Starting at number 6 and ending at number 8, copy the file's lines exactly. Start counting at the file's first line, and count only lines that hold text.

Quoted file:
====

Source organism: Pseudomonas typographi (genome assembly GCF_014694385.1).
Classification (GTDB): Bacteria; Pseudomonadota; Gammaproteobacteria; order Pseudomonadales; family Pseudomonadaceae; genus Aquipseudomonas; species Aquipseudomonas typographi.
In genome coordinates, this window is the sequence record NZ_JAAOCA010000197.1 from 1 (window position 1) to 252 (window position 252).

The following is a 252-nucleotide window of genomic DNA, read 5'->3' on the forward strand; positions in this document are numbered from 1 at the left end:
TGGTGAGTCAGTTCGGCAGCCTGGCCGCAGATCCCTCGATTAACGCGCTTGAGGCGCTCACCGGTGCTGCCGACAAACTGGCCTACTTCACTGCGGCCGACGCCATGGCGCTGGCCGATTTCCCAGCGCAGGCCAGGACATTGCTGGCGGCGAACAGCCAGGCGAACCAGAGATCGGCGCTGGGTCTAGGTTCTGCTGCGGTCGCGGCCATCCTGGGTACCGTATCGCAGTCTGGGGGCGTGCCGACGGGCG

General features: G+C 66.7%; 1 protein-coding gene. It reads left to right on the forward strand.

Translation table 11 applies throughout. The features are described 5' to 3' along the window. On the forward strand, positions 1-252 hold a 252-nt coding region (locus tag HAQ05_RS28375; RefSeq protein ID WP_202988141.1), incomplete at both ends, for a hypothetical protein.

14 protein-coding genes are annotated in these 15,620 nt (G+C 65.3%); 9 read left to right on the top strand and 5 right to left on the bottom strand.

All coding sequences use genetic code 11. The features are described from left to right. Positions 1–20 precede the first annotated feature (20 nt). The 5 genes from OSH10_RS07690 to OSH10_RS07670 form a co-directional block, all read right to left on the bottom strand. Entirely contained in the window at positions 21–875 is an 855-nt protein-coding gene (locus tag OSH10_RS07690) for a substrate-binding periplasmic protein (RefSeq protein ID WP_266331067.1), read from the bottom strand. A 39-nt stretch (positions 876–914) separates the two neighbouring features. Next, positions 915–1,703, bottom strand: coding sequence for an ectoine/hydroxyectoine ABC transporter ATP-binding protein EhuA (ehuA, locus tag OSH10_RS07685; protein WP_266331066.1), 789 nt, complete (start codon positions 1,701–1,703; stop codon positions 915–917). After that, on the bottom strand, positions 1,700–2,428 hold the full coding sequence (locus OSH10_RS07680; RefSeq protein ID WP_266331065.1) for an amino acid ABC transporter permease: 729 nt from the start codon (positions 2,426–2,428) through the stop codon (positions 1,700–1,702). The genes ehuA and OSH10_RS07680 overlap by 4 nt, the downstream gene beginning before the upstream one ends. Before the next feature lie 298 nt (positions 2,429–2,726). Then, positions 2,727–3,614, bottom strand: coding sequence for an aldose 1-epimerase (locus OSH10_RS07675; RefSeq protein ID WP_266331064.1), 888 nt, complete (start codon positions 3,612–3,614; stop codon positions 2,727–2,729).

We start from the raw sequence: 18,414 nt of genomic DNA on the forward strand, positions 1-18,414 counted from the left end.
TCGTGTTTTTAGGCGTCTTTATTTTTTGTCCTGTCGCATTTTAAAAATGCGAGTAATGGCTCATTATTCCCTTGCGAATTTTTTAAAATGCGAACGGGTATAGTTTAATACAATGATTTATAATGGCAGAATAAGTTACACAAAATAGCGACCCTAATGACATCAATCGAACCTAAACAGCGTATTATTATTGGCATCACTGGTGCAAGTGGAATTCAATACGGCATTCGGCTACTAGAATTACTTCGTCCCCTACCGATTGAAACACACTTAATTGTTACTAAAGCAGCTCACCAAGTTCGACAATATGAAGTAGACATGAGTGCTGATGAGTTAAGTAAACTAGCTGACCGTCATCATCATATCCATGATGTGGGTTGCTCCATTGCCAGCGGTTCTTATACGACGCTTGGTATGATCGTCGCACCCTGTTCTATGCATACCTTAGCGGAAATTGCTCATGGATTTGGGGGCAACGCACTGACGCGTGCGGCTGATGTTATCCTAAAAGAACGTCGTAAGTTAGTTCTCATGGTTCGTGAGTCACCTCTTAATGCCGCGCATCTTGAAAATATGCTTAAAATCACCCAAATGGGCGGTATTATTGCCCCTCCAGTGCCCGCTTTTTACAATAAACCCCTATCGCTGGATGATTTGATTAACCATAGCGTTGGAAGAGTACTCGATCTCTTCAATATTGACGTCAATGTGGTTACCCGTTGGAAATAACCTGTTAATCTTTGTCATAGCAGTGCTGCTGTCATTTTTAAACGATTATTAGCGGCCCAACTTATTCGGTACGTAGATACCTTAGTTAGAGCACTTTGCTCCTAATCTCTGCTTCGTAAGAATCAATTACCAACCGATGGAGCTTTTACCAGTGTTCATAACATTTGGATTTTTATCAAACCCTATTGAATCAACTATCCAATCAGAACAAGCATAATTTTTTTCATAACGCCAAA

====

General features: G+C 66.7%; 1 protein-coding gene. It reads left to right on the forward strand.

Translation table 11 applies throughout. The features are described 5' to 3' along the window. On the forward strand, positions 1-252 hold a 252-nt coding region (locus tag HAQ05_RS28375; RefSeq protein ID WP_202988141.1), incomplete at both ends, for a hypothetical protein.

14 protein-coding genes are annotated in these 15,620 nt (G+C 65.3%); 9 read left to right on the top strand and 5 right to left on the bottom strand.